irretrievable destruction of hard copy, staff are required to use the service provided by the University’s selected contractor for the destruction of confidential waste.
    9.1.3 Confidential waste bags for information requiring secure destruction can be obtained from Campus Services which will collect the bags when they are ready for disposal. Bags which contain confidential waste should be sealed and kept secure until collected by Campus Services.
    9.1.4 Confidential waste bags awaiting collection or further processing should not be left in public areas or areas where they can be accessed by unauthorised staff.
    9.1.5 Where sensitive data are stored under contract externally, staff responsible for the contract should ensure the contract includes secure, certificated destruction of the data in accordance with the appropriate retention period. External storage and destruction of University data should not be arranged without reference to the University Records Manager.
    9.1.6 Where staff consider a document is of sufficient historic importance to be retained by the University, they should consult the University Archivist.
    9.2 IT Equipment
    9.2.1 Staff holding University data on IT equipment should routinely dispose of the data when it is no longer required to be held for legal or contractual purposes or is no longer necessary for the business purpose for which it was originally created or held. In determining whether and whenthe data should be disposed of, staff should consult the University’s Retention Schedule [link obis.brookes.ac.uk/records/Retention%20Schedule%201c.doc].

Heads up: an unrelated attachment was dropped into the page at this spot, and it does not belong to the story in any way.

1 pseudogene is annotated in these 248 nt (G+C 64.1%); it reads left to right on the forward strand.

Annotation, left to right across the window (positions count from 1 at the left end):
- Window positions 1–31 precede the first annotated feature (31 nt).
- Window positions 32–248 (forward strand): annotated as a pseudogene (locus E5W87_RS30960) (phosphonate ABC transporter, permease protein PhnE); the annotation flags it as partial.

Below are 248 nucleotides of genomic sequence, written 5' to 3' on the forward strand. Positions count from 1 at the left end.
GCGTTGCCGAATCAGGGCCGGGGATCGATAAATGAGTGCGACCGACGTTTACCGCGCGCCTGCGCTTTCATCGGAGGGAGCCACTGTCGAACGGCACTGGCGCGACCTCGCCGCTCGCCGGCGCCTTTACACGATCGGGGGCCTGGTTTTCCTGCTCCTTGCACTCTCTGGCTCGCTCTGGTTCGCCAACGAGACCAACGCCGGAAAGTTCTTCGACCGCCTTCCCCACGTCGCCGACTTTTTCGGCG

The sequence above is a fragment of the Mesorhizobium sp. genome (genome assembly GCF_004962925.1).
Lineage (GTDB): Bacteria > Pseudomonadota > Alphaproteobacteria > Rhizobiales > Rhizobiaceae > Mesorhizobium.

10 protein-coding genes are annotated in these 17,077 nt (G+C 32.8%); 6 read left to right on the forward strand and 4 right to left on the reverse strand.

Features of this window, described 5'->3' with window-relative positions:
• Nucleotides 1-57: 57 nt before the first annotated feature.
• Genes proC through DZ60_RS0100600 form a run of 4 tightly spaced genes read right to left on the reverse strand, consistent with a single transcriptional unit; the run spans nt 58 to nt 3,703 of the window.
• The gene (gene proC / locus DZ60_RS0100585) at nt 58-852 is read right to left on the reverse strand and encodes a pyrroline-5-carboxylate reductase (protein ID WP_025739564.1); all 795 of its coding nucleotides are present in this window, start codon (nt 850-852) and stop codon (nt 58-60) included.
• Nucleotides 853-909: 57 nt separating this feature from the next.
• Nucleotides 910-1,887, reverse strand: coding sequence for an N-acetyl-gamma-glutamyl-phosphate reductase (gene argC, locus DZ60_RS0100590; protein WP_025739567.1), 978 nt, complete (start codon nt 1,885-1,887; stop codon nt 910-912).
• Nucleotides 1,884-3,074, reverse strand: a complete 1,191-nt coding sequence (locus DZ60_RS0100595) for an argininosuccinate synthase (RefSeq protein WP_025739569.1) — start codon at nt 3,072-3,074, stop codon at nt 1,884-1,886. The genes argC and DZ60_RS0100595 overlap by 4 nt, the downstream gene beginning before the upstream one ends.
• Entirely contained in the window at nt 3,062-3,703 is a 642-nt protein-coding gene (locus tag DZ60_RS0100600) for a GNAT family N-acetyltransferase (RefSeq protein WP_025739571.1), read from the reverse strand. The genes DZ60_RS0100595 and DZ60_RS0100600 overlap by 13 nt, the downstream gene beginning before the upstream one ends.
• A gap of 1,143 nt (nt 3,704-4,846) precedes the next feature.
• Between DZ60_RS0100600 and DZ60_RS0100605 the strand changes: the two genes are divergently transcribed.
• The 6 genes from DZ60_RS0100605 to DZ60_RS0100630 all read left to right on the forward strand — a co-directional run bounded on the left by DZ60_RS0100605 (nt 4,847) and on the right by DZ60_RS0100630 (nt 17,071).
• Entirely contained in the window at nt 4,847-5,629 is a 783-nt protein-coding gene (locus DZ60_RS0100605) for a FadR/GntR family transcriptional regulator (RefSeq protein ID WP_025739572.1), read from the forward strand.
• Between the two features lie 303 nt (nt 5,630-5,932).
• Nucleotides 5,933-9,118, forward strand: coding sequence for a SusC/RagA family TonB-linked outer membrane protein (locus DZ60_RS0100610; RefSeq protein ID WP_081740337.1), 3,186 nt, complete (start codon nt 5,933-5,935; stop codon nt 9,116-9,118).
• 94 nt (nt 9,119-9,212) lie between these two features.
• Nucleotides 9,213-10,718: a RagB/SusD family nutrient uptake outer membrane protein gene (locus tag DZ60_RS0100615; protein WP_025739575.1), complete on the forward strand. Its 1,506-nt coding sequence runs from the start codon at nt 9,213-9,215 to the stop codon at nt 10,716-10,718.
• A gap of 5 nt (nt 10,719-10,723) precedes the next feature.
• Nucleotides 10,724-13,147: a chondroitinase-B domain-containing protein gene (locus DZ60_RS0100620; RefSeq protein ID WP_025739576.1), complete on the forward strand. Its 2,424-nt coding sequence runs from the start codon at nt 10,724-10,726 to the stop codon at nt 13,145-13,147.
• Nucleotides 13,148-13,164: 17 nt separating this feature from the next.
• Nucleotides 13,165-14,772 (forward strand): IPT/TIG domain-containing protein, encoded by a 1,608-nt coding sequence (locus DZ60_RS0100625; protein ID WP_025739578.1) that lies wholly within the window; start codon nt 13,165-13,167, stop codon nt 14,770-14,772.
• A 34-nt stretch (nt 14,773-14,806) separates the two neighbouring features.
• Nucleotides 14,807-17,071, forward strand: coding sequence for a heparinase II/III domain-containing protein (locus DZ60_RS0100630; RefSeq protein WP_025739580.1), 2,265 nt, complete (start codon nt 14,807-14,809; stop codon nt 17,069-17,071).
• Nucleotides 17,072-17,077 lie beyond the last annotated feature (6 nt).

Further information can be obtained from the University Records Manager (tel. ext. 4046: )
    9.2.2 Where a decision has been made that data held on IT devices or media should not be retained, the files containing the data should be deleted from those devices. Deletion involves putting the information “beyond use” by the user of the device or media. Data held in a recycling “bin” on the device or data which can easily be recovered by the user are not regarded as being “beyond use” and may still be subject to discovery and disclosure under information law (Freedom of Information, Subject Access Request) or litigation.
    9.2.3 Staff shall never dispose of University IT equipment (devices or media) without taking steps to ensure the irretrievable deletion of data held on the equipment.
    9.2.4 Electronic or digital data which have been put “beyond use” by users may still be reconstituted by IT specialists or by forensic computer analysts. This means that when IT equipment (devices or media) are disposed of, the data should be irretrievably destroyed by being overwritten in accordance with the appropriate industry standard, or the hard disc containing the data within the equipment or the media containing the data (e.g. CD, USB stick) should be physically destroyed. The University has some shredding machines available which can destroy CDs and DVDs as well as shred hard copy.
    9.2.5 Staff requiring the disposal of IT equipment which holds or may hold University data should contact the Service Desk via the Servicedesk portal https://service.brookes.ac.uk (tel ext. 3311) to arrange for the disposal.
    9.2.6 Staff should also be mindful that University mobile telephones contain data which will need to be extracted or deleted from the device before the device is disposed of. The telephone should be returned to the Service Desk should be contacted to initiate the secure return and disposal of the device.
    9.2.7 While the University supports the recycling or sustainable redeployment of IT equipment, University staff shall not arrange for such a process without consulting the OBIS Client Device Support Manager contacted via the service desk via the Servicedesk portal https://service.brookes.ac.uk (tel. ext. 3311), obtaining appropriate authority from OBIS for the proposed recycling and ensuring that any data held on the equipment are securely and irretrievably destroyed.